How to Convert a Go Object to or from JSON

This post will describe how to convert from a Go struct into a JSON string, and back again. There is a built in package, encoding/json, that does pretty much all the work for you – for a detailed description of it, click here. Otherwise, read on for some quick examples and some tips.

The Basics

Within the json package, the Marshal function takes care of converting an object into a JSON string, and it works out of the box. You can use it on pretty much any object you want. For example:

package main

import (
	"encoding/json"
	"fmt"
)

type Person struct {
	Name          string
	Age           int
	FavoriteWords []string
}

func main() {
	newPerson := Person{
		Name:          "John",
		Age:           22,
		FavoriteWords: []string{"elephant", "helicopter"},
	}

	str, err := json.Marshal(newPerson)

	if err != nil {
		fmt.Printf("error: %v", err)
		return
	}

	fmt.Println(string(str))
}

(Playground)

The output:

{"Name":"John","Age":22,"FavoriteWords":["elephant","helicopter"]}
Converting Back Again

Converting back again is just as easy, provided the input JSON string contains the required keys to map to the struct. The output above can be converted back as follows:

package main

import (
	"encoding/json"
	"fmt"
)

type Person struct {
	Name          string
	Age           int
	FavoriteWords []string
}

func main() {
	inputJSON := "{\"Name\":\"John\",\"Age\":22,\"FavoriteWords\":[\"elephant\",\"helicopter\"]}"

	var newPerson Person

	err := json.Unmarshal([]byte(inputJSON), &newPerson)

	if err != nil {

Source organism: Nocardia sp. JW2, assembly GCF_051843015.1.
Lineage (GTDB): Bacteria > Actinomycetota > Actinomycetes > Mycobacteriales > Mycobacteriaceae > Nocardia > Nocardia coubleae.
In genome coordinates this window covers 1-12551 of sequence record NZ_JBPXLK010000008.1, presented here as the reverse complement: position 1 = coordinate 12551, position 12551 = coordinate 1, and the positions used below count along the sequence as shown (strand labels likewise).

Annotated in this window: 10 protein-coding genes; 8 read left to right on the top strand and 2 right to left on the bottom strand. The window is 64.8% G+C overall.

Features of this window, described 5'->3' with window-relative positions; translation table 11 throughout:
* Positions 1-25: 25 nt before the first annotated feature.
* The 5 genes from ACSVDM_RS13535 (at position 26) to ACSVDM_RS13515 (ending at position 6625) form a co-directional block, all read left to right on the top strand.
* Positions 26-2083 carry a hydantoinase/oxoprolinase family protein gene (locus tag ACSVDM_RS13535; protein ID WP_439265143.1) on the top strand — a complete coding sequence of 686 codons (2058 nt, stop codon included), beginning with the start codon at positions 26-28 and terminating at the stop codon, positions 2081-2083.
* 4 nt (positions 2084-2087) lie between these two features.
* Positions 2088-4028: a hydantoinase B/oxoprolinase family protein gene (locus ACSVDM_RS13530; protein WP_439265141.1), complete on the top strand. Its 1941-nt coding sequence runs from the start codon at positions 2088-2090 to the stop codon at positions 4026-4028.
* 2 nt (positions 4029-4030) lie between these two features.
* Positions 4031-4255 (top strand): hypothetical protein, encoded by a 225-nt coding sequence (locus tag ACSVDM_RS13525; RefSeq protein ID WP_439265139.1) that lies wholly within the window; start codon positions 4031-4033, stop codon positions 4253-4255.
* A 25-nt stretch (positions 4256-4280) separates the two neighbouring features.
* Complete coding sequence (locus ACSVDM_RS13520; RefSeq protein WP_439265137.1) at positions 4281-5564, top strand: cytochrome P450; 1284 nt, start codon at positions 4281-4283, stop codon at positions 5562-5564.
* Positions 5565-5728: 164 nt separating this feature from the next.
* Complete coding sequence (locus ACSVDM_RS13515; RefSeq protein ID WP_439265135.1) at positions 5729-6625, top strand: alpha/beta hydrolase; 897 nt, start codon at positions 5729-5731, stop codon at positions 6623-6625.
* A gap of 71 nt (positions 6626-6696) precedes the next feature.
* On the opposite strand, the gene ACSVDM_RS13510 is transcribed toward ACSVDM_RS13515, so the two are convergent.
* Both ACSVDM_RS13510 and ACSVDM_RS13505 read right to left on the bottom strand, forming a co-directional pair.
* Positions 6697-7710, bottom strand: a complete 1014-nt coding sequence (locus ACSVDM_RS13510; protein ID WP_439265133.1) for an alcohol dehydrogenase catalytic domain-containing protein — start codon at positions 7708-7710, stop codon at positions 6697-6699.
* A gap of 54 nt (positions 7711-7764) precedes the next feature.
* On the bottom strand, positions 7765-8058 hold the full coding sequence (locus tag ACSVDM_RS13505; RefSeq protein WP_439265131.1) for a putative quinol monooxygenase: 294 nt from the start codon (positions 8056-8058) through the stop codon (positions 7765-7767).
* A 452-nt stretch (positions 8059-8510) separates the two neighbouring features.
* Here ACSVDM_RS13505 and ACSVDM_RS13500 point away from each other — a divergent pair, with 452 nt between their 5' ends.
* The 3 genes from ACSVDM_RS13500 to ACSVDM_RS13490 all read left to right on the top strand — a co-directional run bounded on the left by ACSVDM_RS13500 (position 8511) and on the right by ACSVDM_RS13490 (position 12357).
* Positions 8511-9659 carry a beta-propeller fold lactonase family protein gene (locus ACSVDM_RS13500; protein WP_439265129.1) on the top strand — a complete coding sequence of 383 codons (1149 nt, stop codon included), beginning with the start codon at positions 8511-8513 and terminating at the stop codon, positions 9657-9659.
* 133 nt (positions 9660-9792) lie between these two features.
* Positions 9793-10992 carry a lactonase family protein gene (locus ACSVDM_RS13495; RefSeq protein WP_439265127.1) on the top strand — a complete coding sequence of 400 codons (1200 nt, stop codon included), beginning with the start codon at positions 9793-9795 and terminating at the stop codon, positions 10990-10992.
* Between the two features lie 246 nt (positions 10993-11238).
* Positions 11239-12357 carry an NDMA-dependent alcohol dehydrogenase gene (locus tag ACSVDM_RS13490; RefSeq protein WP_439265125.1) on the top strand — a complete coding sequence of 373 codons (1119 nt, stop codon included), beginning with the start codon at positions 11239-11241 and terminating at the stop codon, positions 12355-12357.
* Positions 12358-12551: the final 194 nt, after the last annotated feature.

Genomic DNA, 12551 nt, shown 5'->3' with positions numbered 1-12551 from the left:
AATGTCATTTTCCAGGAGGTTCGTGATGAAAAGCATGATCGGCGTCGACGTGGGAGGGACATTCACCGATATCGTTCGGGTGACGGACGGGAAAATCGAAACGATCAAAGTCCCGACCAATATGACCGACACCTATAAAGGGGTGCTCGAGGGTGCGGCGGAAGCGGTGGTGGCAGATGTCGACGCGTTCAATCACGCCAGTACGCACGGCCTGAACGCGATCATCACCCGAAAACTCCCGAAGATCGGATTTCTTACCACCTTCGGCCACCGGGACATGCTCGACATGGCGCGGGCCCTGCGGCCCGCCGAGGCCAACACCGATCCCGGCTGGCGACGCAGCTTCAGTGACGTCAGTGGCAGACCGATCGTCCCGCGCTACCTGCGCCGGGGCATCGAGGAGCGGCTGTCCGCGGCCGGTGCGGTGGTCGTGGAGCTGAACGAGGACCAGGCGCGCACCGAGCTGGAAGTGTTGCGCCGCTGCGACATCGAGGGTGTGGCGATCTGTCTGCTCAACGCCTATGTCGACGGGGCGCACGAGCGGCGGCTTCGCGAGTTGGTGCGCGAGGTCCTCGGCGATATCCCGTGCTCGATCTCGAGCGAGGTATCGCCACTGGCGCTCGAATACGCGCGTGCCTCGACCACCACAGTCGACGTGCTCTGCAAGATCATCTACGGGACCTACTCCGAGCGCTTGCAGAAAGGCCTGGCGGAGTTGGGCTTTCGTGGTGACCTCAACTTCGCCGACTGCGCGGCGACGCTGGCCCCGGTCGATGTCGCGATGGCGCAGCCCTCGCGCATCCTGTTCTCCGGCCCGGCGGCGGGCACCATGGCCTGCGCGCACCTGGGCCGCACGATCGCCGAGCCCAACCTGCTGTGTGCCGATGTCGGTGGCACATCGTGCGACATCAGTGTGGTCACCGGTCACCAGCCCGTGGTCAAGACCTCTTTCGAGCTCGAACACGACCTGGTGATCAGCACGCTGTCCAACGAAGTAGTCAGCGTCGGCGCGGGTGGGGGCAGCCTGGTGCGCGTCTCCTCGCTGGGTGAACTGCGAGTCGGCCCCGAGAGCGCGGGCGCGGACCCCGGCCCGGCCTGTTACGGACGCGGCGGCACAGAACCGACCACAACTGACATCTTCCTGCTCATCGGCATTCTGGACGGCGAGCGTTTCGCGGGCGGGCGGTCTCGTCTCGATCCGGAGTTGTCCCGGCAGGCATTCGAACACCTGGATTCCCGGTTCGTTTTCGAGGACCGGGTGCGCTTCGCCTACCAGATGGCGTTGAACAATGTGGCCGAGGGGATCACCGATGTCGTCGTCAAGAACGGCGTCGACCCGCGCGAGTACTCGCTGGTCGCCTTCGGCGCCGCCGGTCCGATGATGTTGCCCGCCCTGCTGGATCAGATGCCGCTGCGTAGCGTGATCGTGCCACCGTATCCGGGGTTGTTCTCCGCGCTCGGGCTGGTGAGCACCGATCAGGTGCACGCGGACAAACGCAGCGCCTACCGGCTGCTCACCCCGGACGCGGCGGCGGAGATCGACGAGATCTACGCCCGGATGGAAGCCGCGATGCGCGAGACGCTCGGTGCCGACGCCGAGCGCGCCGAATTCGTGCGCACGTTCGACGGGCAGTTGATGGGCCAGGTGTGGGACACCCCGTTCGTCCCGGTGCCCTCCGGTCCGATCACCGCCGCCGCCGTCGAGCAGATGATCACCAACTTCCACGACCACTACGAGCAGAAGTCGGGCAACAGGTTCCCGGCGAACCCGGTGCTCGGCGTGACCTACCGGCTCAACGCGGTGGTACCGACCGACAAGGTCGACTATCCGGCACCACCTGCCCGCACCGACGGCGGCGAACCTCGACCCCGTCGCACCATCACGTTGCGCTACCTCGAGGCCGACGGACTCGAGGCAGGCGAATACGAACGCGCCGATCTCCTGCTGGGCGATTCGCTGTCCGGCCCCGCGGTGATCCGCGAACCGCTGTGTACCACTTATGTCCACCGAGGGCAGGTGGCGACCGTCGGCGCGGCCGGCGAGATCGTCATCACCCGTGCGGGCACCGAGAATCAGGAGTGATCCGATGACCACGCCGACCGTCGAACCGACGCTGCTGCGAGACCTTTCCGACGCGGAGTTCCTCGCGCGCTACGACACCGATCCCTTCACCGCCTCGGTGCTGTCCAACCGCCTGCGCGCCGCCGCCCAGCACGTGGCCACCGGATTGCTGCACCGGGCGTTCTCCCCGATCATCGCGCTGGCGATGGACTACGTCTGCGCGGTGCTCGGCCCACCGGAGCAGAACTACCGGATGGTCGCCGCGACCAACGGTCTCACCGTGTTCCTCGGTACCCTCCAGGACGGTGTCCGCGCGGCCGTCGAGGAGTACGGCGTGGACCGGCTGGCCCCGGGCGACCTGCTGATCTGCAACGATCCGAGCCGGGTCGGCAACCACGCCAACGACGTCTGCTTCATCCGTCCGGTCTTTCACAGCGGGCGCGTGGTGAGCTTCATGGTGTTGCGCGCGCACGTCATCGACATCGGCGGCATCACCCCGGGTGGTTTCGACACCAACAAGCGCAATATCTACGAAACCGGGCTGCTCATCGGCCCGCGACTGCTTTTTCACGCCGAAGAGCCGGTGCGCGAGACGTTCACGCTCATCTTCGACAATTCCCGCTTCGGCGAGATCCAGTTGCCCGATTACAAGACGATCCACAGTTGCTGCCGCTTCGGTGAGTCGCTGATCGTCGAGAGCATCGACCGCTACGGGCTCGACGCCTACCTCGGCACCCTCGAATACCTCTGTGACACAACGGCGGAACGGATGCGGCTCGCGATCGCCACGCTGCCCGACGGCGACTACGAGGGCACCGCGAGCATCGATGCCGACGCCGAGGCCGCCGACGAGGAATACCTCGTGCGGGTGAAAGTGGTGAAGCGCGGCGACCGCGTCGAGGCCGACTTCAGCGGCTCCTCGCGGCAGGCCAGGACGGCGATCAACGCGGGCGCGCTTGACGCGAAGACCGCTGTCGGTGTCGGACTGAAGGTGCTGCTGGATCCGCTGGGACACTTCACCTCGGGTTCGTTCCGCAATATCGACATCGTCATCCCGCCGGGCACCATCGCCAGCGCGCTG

fmt.Printf("error: %v", err)
		return
	}

	fmt.Printf("%+v", newPerson)
}

(Playground)

The resulting output:

{Name:John Age:22 FavoriteWords:[elephant helicopter]}

There are, of course, a number of additional features, and things to look out for, discussed below.

Note 1 – Properties must be accessible outside your package.

For the encoding/json package to work its magic, it needs to be able to access the properties of the object it is marshaling to JSON. If you’re new to Go, that means the property name when you define the struct needs to start with a capital letter. If you change the Age property to age in the above, you’ll see the following output:

{"Name":"John","FavoriteWords":["elephant","helicopter"]}

(Playground)

Age is now ignored in the marshaling process as the json/encoding package can’t see it.

Note 2 – Change the JSON key in the output by using a struct field tag.

Go allows fields of a struct to be decorated with a tag, these can be read by packages operating on the struct and change the way they are treated. If your json is following a specification where keys are all camel case, starting with a lower case letter, you’ll want the marshaled string to meet this specification. This is done by adding a field tag.

In the above example, the Person struct could have been defined like this:

type Person struct {
	Name          string   `json:"name"`
	Age           int      `json:"age"`
	FavoriteWords []string `json:"favoriteWords"`
}

(Playground)

The resulting output would then be:

{"name":"John","age":22,"favoriteWords":["elephant","helicopter"]}

Unmarshaling would obviously require the input keys to also be camelCase.

Note 3 – Omit fields from the output by using a “-” as the key name.

If you need to omit a publicly accessible field, then set the output key to be “-“. This will be ignored by the encoding/json package. For example:

type Person struct {
	Name          string   `json:"name"`
	Age           int      `json:"age"`
	FavoriteWords []string `json:"-"`
}

(Playground)

Would print:

{"name":"John","age":22}
Note 4 – Omit empty fields with the omitempty tag.

If you want to omit a field but if it is empty, this can be done by including an omitempty tag, this must be the second json tag. The person object could be defined like so:

type Person struct {
	Name          string   `json:"name"`
	Age           int      `json:"age"`
	FavoriteWords []string `json:"favoriteWords,omitempty"`
}

(Playground)

If there were no favorite words, the output would be:

{"name":"John","age":22}
Conclusion

With great power comes great responsibility.

Leave a Reply

Your email address will not be published. Required fields are marked *